I should be writing. Instead I’m sitting at the water’s edge of the pond, watching an enormous bullfrog.
He (she?) is sitting there, immobile. He’s waiting. Like me.
Except he’s waiting for insects and I’m waiting for ideas about how to end the story I’m working on. It’s a little story and I’ve spent far too much time on it, but I can’t seem to let it go.
“Better times come to those who wait.” So they say. Not necessarily. It depends on how you wait!
I’ve never been good at waiting. Usually I get too impatient and try push things ahead – which is when something inevitably goes wrong, whether I’m writing or trying to change a hotel room because I don’t like being next to the ice machine. I take the story somewhere it really doesn’t want to go and find myself blocked; I end up in a room with a brick wall two inches from the window.
But there’s waiting…and waiting.
What about active waiting? That bullfrog is waiting for a tasty morsel to come by! He’s also at the ready – for whatever insect might pass his way, whether in the water, the air or in the grass. Active waiting means being relaxed but hyper-vigilant.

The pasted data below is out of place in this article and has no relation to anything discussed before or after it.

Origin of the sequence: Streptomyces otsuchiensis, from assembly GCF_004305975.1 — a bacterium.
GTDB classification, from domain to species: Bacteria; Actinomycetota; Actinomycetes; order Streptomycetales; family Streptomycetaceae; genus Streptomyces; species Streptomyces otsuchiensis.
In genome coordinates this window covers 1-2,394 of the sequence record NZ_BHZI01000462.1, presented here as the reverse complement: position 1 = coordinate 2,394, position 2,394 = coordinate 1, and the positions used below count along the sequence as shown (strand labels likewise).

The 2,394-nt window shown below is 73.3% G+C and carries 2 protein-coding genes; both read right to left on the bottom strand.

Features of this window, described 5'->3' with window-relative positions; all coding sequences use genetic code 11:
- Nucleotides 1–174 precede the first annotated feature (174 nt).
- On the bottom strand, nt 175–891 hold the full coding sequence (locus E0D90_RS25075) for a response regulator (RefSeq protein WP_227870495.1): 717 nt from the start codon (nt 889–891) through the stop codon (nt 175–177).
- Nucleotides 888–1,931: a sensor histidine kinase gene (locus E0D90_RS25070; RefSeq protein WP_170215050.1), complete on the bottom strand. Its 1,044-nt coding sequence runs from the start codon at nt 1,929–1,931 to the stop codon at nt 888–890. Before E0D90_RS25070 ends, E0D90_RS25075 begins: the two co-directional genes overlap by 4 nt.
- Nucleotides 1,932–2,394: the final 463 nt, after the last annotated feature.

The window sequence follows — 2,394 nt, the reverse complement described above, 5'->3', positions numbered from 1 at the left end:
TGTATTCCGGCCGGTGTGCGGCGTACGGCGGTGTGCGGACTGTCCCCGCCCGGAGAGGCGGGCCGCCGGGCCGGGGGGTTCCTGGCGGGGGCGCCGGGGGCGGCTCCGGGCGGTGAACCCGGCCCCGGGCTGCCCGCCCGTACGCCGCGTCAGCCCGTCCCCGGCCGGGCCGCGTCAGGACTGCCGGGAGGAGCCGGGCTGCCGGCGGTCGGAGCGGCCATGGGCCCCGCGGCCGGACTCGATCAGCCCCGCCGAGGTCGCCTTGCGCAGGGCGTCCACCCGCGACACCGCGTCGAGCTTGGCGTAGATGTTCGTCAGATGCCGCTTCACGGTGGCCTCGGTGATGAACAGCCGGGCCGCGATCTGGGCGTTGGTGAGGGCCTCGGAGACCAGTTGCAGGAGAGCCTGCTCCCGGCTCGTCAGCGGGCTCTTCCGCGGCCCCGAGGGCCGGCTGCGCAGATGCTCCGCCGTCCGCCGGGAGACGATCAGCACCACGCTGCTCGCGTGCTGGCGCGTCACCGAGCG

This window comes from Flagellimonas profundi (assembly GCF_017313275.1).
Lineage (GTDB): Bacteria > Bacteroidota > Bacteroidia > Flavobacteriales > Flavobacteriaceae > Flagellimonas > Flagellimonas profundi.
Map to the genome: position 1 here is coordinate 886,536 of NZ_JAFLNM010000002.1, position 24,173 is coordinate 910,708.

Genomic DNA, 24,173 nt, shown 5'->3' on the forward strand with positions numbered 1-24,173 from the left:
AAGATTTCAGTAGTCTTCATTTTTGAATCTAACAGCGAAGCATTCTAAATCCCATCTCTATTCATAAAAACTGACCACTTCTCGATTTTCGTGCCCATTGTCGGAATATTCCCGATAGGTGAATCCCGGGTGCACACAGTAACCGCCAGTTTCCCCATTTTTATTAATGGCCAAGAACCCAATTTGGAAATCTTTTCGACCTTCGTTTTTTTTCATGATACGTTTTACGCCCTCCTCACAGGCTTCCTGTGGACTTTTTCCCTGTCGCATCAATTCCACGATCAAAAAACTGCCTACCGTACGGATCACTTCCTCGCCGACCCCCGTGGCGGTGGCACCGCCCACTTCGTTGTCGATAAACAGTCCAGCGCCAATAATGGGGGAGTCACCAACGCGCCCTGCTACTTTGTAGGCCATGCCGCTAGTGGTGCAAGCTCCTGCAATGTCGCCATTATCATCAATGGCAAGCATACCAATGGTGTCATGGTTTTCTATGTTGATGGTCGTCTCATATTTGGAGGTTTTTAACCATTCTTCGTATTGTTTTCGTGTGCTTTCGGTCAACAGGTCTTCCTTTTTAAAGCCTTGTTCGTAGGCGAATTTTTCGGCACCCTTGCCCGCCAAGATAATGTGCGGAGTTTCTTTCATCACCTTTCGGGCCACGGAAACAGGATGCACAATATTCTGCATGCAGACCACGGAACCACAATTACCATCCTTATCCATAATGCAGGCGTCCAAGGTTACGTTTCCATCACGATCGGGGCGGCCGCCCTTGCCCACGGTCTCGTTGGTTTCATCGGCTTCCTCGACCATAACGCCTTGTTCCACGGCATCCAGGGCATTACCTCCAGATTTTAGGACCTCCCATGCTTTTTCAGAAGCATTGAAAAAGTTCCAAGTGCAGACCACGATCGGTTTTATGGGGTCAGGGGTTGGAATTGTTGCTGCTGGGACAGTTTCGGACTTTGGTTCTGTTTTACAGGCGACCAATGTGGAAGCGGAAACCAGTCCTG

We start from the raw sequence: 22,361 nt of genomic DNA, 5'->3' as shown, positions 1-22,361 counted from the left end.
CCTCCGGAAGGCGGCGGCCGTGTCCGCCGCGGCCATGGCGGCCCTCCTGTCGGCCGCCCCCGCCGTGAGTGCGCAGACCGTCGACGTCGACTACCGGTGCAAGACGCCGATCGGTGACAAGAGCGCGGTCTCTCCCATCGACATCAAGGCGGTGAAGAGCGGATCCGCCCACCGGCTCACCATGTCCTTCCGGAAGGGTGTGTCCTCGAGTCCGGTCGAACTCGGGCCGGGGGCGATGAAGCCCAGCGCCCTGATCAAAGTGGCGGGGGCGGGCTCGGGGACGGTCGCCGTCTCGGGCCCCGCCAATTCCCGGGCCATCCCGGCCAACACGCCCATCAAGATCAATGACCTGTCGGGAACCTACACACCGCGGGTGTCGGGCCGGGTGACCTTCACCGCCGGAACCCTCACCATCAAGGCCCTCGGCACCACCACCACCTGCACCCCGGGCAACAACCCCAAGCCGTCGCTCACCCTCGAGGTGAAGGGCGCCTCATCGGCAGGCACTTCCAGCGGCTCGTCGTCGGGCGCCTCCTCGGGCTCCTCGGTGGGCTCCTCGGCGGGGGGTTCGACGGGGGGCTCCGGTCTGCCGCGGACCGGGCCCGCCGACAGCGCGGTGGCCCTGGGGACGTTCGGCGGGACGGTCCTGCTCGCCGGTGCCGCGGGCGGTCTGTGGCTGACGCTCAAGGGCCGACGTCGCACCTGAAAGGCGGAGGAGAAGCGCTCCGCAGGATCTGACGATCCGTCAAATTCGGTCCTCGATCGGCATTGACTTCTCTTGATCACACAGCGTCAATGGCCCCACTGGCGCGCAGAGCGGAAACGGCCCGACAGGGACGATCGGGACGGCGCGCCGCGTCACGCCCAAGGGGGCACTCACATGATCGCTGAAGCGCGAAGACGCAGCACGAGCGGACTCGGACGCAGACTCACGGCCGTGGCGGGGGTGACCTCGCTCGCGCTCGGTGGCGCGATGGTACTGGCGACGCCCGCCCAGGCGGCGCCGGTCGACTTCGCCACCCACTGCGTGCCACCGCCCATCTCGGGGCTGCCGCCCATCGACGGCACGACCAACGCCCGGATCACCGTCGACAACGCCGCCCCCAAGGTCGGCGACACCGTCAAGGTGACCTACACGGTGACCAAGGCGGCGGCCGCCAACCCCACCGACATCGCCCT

I start watching with him. I want to see him pounce!
As we sit there, I start to see…
…in the most amazing detail…colors, stripes and spots, transparency of wing, shape of eyes, of bodies, lightness of moving…
This reminds me of a samurai exercise in a butoh class years ago. We had to kneel on the floor, at the ready. At the signal we were to leap to our feet. The waiting went on and on and on and I could feel my muscles seizing up – I’d surely end up flat on my face when I leaped into action, rather than on my feet.
At some point, forcing myself to stay still but alert became effortless. That’s when you start to notice all kinds of details – the sounds inside the building and outside, the light in the room and how it changes, the smudges on the window, the scratches on the floor, the breathing of the person next to you.
This is exactly what I need to do with my story that’s giving me problems. Go back and re-read, not trying so hard, not picking out details and forcing them to be significant. No, I need to read keeping an open mind, staying alert.
That will allow details to present themselves to me, pop into my consciousness. Those details will be the important ones, the ones that I can experiment with to take my story forward.
But it’s nice down here by the pond, so for now I’ll stay with the bullfrog!
Writer Unboxed: One Second of Detail